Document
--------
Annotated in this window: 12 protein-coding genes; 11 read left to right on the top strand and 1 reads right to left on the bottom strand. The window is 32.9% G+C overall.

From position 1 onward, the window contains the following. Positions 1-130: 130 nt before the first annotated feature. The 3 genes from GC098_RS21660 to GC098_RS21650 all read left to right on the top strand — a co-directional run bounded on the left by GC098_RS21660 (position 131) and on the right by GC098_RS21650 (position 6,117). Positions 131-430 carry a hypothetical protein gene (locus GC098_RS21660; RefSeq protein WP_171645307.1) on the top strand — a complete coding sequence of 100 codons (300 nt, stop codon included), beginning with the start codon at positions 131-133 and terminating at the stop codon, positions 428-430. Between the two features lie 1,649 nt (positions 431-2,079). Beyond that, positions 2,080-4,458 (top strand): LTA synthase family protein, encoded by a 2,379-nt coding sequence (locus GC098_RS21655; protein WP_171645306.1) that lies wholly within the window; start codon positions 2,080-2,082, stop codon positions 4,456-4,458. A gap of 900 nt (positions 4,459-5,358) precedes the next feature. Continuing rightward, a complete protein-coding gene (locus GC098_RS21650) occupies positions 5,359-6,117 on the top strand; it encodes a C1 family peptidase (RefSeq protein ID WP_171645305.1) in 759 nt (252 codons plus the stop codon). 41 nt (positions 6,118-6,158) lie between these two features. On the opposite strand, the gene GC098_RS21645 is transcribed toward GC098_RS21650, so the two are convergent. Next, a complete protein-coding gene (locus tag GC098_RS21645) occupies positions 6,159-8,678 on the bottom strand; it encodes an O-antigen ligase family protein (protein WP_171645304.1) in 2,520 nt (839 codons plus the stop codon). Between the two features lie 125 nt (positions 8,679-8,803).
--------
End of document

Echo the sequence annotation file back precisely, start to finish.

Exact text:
Annotated in this window: 12 protein-coding genes; 11 read left to right on the top strand and 1 reads right to left on the bottom strand. The window is 32.9% G+C overall.

From position 1 onward, the window contains the following. Positions 1-130: 130 nt before the first annotated feature. The 3 genes from GC098_RS21660 to GC098_RS21650 all read left to right on the top strand — a co-directional run bounded on the left by GC098_RS21660 (position 131) and on the right by GC098_RS21650 (position 6,117). Positions 131-430 carry a hypothetical protein gene (locus GC098_RS21660; RefSeq protein WP_171645307.1) on the top strand — a complete coding sequence of 100 codons (300 nt, stop codon included), beginning with the start codon at positions 131-133 and terminating at the stop codon, positions 428-430. Between the two features lie 1,649 nt (positions 431-2,079). Beyond that, positions 2,080-4,458 (top strand): LTA synthase family protein, encoded by a 2,379-nt coding sequence (locus GC098_RS21655; protein WP_171645306.1) that lies wholly within the window; start codon positions 2,080-2,082, stop codon positions 4,456-4,458. A gap of 900 nt (positions 4,459-5,358) precedes the next feature. Continuing rightward, a complete protein-coding gene (locus GC098_RS21650) occupies positions 5,359-6,117 on the top strand; it encodes a C1 family peptidase (RefSeq protein ID WP_171645305.1) in 759 nt (252 codons plus the stop codon). 41 nt (positions 6,118-6,158) lie between these two features. On the opposite strand, the gene GC098_RS21645 is transcribed toward GC098_RS21650, so the two are convergent. Next, a complete protein-coding gene (locus tag GC098_RS21645) occupies positions 6,159-8,678 on the bottom strand; it encodes an O-antigen ligase family protein (protein WP_171645304.1) in 2,520 nt (839 codons plus the stop codon). Between the two features lie 125 nt (positions 8,679-8,803).